We will prove first the equivalence of statements (i) and (ii).

Assume first that (i) holds, i.e., there exists a continuous strictly monotone function $$h:I\rightarrow \mathbb {R}$$ such that (24) is valid. Then, applying Corollary 9 for $$t=\frac{1}{2}$$, it follows that there exists $$p\in \mathbb {R}$$ such that the equivalence in (22) holds. Therefore, there exist $$a,b,c,d\in \mathbb {R}$$ with $$ad\ne bc$$ such that

\begin{aligned} S_p\circ h=af+bg \qquad \text{ and }\qquad C_p\circ h=cf+dg. \end{aligned}
(28)

Using well-known trigonometric and hyperbolic identities, we have that

\begin{aligned} C_p^2-{{\,\mathrm{sign}\,}}(p)\!\cdot \!S_p^2=1 \end{aligned}

holds on $$\mathbb {R}$$, and hence $$C_p^2\circ h-{{\,\mathrm{sign}\,}}(p)\!\cdot \!S_p^2\circ h=1$$ holds on I. Combining this identity with the equalities in (28), we get

\begin{aligned} (cf+dg)^2-{{\,\mathrm{sign}\,}}(p)\!\cdot \!(af+bg)^2=1 \end{aligned}

on I. Therefore, statement (ii) holds with

\begin{aligned} \alpha:= & {} c^2-{{\,\mathrm{sign}\,}}(p)a^2,\qquad \beta :=2cd-2{{\,\mathrm{sign}\,}}(p)\!\cdot \!ab, \qquad \text{ and }\qquad \\ \gamma:= & {} d^2-{{\,\mathrm{sign}\,}}(p)b^2. \end{aligned}

Assume now that assertion (ii) is valid, i.e., (25) holds with some real constants $$\alpha ,\beta ,\gamma$$. Denote $$\varphi :=g/f$$. Then, by $$(f,g)\in \mathscr {B}_0(I)$$, we have that $$\varphi$$ is strictly monotone and continuous. Replacing g by $$f\!\cdot \!\varphi$$ in (25), we get

\begin{aligned} \alpha +\beta \varphi +\gamma \varphi ^2=\frac{1}{f^2}. \end{aligned}
(29)

Hence

\begin{aligned} P(u):=\alpha +\beta u+\gamma u^2=\frac{1}{f^2\circ \varphi ^{-1}(u)} \qquad (u\in \varphi (I)). \end{aligned}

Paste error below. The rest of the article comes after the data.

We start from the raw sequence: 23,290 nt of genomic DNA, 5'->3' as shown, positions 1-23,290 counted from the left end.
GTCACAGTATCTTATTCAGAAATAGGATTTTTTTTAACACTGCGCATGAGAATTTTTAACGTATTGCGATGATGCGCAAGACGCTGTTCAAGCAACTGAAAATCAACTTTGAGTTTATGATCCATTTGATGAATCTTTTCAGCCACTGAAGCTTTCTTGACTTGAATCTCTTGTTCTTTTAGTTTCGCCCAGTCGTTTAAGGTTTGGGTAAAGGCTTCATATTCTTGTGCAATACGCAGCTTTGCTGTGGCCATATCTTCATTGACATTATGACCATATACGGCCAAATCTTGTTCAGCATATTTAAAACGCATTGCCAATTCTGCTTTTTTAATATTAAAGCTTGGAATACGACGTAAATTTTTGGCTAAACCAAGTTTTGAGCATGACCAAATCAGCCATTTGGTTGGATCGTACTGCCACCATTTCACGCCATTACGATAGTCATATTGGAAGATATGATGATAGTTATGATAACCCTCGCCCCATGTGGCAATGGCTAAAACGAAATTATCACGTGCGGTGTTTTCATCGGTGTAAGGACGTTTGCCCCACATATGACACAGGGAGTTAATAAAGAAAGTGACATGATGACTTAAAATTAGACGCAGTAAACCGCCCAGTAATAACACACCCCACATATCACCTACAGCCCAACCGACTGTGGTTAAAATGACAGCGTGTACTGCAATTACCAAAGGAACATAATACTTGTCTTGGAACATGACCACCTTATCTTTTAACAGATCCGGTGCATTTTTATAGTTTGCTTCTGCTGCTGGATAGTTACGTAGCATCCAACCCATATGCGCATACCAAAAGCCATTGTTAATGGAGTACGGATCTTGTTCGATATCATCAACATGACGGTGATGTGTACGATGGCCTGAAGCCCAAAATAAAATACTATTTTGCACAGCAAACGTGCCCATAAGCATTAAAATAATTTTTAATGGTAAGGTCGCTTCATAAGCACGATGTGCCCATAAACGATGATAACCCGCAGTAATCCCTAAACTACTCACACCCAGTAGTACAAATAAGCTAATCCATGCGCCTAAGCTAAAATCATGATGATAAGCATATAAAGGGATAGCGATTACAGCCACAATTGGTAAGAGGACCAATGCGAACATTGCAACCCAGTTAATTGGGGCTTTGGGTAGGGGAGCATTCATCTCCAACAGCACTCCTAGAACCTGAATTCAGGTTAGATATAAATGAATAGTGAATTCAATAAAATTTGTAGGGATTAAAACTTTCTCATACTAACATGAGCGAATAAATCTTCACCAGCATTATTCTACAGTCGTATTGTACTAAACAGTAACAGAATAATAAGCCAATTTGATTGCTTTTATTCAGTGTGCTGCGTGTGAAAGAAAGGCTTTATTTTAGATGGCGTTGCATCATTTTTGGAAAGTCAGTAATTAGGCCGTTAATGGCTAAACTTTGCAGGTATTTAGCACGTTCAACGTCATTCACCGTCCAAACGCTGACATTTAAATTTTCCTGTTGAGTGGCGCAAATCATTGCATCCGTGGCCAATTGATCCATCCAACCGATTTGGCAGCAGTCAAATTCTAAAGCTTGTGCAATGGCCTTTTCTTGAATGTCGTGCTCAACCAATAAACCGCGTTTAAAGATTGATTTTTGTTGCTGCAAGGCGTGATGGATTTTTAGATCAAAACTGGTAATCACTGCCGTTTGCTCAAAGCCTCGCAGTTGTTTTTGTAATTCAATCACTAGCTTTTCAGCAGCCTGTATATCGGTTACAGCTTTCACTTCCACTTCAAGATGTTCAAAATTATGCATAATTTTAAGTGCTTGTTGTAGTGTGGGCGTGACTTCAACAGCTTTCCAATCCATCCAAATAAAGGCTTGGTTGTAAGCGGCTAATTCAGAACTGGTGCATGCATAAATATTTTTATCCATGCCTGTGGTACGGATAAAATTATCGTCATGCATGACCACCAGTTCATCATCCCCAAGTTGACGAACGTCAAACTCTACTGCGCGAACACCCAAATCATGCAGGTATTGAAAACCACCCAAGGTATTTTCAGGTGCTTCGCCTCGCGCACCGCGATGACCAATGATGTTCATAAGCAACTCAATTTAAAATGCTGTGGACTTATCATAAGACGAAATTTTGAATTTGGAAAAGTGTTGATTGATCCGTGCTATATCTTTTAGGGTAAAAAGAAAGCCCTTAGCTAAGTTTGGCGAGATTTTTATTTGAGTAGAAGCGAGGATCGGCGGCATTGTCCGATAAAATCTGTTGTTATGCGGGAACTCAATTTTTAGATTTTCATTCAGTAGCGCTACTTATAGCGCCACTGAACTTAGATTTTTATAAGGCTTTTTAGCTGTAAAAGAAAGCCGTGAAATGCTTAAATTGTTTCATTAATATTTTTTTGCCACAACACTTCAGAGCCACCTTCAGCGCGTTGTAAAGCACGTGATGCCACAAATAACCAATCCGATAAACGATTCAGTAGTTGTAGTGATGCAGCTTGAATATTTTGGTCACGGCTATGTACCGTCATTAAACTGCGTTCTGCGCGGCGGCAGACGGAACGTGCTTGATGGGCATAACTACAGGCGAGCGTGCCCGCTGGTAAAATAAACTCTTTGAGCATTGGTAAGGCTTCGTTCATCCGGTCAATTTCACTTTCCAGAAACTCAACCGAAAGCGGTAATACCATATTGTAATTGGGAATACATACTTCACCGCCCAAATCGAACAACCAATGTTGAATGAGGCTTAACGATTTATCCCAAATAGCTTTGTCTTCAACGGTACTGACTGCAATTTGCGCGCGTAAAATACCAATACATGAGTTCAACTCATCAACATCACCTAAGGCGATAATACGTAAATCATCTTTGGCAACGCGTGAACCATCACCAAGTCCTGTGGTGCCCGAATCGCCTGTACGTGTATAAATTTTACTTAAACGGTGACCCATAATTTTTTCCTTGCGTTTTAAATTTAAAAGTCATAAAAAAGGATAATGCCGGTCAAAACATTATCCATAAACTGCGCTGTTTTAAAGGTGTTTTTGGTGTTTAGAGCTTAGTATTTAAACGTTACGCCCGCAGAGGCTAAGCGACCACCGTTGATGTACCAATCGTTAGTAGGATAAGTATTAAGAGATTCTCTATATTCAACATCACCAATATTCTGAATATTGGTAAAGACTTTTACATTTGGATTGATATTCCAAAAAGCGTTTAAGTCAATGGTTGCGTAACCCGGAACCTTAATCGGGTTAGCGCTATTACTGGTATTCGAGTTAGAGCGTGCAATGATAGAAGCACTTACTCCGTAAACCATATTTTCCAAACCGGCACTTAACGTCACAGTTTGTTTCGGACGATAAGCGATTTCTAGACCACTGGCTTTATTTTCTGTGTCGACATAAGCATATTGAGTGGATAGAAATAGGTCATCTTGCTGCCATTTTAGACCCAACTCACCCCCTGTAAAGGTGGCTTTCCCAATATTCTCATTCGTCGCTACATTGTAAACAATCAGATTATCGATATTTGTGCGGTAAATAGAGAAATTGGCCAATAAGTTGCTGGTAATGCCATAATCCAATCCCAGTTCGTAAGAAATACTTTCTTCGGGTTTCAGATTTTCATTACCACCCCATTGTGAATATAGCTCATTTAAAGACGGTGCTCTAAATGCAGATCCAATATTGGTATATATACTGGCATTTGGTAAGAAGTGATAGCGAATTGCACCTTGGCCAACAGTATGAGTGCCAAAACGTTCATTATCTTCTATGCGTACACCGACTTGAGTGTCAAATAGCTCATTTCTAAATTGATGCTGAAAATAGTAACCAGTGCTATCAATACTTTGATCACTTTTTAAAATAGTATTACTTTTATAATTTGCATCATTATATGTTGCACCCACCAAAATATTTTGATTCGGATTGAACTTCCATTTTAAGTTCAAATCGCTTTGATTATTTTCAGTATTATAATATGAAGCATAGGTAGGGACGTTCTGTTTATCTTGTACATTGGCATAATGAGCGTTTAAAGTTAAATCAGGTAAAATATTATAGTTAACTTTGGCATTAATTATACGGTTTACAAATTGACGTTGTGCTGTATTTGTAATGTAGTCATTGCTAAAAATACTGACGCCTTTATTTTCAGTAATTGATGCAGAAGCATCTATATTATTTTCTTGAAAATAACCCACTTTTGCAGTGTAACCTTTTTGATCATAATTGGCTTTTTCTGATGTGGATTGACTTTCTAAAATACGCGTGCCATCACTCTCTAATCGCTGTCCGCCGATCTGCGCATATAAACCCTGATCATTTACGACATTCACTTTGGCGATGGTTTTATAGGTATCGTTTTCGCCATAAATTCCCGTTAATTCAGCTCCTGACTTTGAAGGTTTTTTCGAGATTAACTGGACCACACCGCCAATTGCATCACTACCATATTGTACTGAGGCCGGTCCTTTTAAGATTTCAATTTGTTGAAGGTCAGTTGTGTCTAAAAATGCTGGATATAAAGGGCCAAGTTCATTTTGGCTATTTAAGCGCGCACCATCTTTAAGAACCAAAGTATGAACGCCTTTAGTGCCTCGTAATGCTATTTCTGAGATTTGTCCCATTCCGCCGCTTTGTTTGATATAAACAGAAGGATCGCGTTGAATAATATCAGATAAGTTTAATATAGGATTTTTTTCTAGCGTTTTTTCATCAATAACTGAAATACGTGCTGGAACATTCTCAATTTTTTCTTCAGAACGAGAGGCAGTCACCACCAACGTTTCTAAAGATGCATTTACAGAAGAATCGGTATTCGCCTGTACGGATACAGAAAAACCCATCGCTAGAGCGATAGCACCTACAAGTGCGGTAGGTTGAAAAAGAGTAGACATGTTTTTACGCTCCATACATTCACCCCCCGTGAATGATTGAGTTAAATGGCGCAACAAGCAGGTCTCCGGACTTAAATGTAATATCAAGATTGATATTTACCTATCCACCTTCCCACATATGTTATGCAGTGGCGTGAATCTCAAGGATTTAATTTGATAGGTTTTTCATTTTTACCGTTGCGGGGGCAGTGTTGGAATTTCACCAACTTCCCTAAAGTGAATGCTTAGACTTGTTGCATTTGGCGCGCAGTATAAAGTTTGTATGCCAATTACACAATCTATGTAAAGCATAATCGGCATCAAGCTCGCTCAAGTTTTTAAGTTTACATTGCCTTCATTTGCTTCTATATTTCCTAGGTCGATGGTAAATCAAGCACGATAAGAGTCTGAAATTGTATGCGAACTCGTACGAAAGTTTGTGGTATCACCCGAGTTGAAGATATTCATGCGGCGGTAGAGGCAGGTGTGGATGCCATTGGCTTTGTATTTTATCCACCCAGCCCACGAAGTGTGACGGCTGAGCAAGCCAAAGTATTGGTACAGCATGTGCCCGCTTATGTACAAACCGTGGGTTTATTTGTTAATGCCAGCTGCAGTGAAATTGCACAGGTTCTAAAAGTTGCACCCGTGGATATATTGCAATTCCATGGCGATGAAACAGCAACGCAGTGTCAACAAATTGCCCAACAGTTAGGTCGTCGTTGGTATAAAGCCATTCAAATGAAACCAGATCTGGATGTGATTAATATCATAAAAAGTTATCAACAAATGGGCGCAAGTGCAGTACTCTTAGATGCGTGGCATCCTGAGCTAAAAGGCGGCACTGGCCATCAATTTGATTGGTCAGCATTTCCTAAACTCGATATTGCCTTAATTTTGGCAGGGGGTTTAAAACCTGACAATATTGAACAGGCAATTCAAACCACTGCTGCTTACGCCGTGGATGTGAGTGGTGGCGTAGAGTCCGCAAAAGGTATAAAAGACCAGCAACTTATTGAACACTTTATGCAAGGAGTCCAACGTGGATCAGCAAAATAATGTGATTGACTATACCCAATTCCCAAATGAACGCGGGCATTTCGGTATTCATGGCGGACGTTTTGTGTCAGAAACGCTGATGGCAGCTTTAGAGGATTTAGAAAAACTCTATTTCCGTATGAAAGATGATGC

(30)

Thus, P is an at most second-degree polynomial which is positive on the interval $$J:=\varphi (I)$$. Now, we are in the position to apply Lemma 7 in the case $$t=\frac{1}{2}$$. Let $$\psi$$ be a primitive function of 1 / P and $$\ell :=1/\sqrt{P}$$. Then the functions $$\varphi ^*:=\psi ^{-1}$$ and $$f^*:=\ell \circ \varphi ^*$$ satisfy Eq. (3) on $$\psi (J)$$. This immediately implies that the two-variable Bajraktarević mean $$B_{f^*\!\cdot \!\varphi ^*,f^*}$$ equals the two-variable arithmetic mean on $$\psi (J)$$, that is, for all $$u,v\in \psi (J)$$,

\begin{aligned} (\varphi ^*)^{-1}\bigg (\frac{f^*(u)\varphi ^*(u)+f^*(v)\varphi ^*(v)}{f^*(u)+f^*(v)}\bigg )=\frac{u+v}{2}. \end{aligned}

Now substituting $$u:=(\varphi ^*)^{-1}\circ \varphi (x)$$ and $$v:=(\varphi ^*)^{-1}\circ \varphi (y)$$ where $$x,y\in I$$, and observing that

\begin{aligned} f^*\circ (\varphi ^*)^{-1}\circ \varphi =\ell \circ \varphi =\frac{1}{\sqrt{P\circ \varphi }} =\sqrt{f^2\circ \varphi ^{-1}\circ \varphi }=f, \end{aligned}

the above equality, for all $$x,y\in I$$, implies that

\begin{aligned} (\varphi ^*)^{-1}\bigg (\frac{f(x)\varphi (x)+f(y)\varphi (y)}{f(x)+f(y)}\bigg ) =\frac{(\varphi ^*)^{-1}\circ \varphi (x)+(\varphi ^*)^{-1}\circ \varphi (y)}{2}. \end{aligned}

Applying the function $$\varphi ^{-1}\circ \varphi ^*$$ to this equation side by side, it follows that the two-variable Bajraktarević mean $$B_{f\!\cdot \!\varphi ,f}$$ equals the two-variable quasi-arithmetic mean $$A_h$$ on I, where $$h:=(\varphi ^*)^{-1}\circ \varphi$$.